Director of Caritas
The director of Caritas oversees all the charitable and justice ministries of the parish. Taking the lead from Pope Francis as the notion of parish as a "field hospital,' the director will localize that vision with activities that address wounds and foster healing, both individually and in a group setting. The Caritas director will establish a counseling service as the daily core of the ministry. The director will also develop a comprehensive, integral vision of caritas in service of our parishioners and residents, and oversee the pastoral associate for charity and justice along with Vincentian ministries. She will be present on weekends, and especially at the Sunday liturgies.
The Caritas director will develop partnerships with kindred agents in the field, with a nod toward Catholic and faith-based organizations.
Caritas associate, trauma-informed specialty
Business and Pastoral Administrator
The business and pastoral administrator is a key steward of the physical resources of the parish. Her duties break down into the following areas:
Financial: together with the assistance of the parish bookkeeper, oversee the payroll, accounting, general ledger and general files; monitor collections, counting, recording and depositing of parish revenue; oversee the timing and preparation of the annual diocesan financial report and oversee review process with Finance Council.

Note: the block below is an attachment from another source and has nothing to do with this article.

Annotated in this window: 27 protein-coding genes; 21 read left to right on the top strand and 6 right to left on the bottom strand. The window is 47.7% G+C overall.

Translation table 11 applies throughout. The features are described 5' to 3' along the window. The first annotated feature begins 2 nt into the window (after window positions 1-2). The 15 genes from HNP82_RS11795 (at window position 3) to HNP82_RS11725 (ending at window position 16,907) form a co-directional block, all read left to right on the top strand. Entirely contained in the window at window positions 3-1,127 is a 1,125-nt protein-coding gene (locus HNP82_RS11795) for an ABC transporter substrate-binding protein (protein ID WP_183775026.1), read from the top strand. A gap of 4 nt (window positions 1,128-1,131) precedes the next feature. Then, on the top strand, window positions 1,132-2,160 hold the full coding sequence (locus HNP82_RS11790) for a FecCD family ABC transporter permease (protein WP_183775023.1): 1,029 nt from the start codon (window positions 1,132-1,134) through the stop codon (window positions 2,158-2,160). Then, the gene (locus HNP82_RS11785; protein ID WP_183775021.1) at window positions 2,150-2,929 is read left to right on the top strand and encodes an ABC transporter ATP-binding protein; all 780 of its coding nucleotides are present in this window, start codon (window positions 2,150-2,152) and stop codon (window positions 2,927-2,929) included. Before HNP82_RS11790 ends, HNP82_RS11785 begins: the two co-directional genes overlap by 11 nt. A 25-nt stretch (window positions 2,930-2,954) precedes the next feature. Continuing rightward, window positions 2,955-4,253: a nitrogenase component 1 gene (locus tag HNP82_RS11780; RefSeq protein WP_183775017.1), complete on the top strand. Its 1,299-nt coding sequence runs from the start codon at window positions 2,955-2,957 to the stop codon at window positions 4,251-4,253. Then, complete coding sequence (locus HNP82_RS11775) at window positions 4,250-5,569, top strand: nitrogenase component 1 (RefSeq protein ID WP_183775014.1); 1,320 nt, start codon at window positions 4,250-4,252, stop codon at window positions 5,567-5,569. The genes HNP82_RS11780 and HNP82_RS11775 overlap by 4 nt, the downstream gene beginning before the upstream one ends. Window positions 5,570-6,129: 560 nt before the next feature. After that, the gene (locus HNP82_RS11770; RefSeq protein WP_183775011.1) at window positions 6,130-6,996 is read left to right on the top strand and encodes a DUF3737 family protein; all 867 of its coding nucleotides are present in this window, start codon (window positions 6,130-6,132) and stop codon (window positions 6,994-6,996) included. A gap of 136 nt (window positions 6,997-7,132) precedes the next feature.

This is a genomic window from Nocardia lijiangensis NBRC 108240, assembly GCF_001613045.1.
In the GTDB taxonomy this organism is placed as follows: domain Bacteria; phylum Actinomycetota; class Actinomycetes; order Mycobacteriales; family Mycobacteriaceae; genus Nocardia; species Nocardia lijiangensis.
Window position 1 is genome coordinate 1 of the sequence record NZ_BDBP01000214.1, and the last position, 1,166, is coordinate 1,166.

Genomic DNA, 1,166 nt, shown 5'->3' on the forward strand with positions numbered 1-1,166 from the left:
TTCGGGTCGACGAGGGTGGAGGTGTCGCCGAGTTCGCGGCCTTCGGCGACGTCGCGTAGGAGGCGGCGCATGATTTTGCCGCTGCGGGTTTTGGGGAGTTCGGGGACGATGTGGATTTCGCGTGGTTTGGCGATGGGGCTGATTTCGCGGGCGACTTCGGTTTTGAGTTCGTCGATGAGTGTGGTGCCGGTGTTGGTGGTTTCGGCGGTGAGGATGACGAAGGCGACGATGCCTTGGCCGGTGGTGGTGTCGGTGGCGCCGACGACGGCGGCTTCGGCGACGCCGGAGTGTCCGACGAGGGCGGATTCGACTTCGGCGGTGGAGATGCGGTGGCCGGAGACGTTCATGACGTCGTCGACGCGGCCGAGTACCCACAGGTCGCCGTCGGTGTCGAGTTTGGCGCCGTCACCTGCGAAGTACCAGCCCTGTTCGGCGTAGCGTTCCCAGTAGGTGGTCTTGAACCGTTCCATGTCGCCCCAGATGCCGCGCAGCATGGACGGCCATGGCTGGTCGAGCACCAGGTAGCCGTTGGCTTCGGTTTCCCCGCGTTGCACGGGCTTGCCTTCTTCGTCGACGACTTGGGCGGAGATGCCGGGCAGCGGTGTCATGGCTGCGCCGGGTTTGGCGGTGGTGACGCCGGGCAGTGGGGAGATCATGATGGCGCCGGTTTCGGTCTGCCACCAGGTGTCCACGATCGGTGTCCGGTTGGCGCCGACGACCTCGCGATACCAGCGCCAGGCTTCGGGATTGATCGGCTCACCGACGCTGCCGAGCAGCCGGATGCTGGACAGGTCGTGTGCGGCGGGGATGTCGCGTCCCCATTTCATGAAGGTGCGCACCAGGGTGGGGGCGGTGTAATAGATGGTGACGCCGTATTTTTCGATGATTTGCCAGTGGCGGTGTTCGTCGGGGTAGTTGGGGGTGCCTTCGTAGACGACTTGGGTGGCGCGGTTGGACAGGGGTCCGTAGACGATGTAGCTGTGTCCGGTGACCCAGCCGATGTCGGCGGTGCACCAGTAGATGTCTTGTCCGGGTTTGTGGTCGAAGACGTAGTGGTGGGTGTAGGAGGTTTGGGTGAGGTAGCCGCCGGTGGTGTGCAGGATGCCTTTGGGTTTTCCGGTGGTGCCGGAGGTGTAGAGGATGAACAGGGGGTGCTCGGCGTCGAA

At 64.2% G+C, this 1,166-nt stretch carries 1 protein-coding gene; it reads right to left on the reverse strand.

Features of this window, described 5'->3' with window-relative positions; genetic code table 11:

Administrative: order supplies and oversee inventory in the Throop Avenue Center and three church locations; oversee parish database,sacramental records, produce weekly bulletin, respond to general parish inquiries via e-mail, phone or letter.
Facilities Management: together with the director of pastoral services, oversee scheduling or parish venues. The administrator has responsibilities for the condition of the buildings.
Pastoral Associate for Charity and Justice
The pastoral associate assists the pastor and Caritas director in realizing the vision for comprehensive parish-based charity and justice ministry. At the same time, she is the sole Catholic Charities case worker on the ground in New Brunswick for the general needs of residents.
Seasoned in Catholic social doctrine, the pastoral associate responds to the immediate and widely-varied basic human needs of both parishioners and the residents of the parish area. She coordinates social ministry efforts within the parish, working closely with the Holy Family Conference of the Society of St. Vincent de Paul, as well as with partner efforts within the City of New Brunswick, deanery, diocese and Catholic Charities, Diocese of Metuchen.
The pastoral associate needs to be well-organized, flexible, with good communication skills in at least English and Spanish. She must be compassionate, non-judgmental and have an eye for justice opportunities. Weekend and night hours of ministry are the norm.
The pastoral associate makes this commitment tangible in the development of leadership groups that have the possibility for addressing the root cause of social ills. At present, the highly successful Women's Justice Circles and Ss. Martha and Mary Group have provided such hope to dozens of women.
She will be an active and visible presence in the worship communities and works on Sundays at churches on both sides of the city.